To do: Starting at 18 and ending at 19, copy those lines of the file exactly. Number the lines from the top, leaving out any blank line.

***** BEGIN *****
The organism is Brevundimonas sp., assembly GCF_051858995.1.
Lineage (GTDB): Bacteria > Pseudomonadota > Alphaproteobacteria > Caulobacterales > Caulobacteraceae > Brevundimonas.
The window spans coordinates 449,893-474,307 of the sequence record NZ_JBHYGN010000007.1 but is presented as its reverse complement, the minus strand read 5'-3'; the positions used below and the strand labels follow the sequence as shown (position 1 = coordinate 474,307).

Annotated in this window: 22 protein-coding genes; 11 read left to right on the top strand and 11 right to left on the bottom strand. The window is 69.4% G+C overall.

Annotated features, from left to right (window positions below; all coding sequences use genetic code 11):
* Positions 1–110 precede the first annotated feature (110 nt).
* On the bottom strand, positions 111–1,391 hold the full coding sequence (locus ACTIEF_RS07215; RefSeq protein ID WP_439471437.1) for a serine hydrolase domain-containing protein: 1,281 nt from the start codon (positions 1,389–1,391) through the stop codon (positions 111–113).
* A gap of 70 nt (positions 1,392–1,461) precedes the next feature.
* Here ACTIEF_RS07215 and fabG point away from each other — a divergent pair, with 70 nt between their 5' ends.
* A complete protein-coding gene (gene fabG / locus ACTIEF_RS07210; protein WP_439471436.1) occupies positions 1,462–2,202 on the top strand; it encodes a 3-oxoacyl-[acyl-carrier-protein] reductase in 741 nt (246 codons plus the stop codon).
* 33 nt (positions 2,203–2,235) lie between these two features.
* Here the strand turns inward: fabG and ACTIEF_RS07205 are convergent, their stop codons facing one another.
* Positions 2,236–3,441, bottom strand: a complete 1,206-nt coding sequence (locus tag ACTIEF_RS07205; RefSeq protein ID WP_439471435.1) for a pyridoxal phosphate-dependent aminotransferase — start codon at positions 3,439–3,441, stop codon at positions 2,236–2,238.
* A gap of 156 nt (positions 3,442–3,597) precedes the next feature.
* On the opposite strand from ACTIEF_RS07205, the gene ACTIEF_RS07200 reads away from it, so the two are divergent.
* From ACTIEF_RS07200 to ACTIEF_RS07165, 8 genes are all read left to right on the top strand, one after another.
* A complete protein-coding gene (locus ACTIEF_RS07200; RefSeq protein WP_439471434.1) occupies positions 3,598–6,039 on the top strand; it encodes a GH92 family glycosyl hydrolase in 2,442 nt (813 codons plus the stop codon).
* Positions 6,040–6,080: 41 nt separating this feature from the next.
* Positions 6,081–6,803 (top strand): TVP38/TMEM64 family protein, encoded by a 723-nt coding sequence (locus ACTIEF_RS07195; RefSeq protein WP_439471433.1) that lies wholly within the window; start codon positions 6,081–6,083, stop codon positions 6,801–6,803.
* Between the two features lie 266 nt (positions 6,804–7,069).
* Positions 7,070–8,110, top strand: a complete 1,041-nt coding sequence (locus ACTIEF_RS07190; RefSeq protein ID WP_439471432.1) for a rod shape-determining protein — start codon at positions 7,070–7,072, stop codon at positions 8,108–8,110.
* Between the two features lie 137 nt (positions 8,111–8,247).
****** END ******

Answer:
* Positions 6,040–6,080: 41 nt separating this feature from the next.
* Positions 6,081–6,803 (top strand): TVP38/TMEM64 family protein, encoded by a 723-nt coding sequence (locus ACTIEF_RS07195; RefSeq protein WP_439471433.1) that lies wholly within the window; start codon positions 6,081–6,083, stop codon positions 6,801–6,803.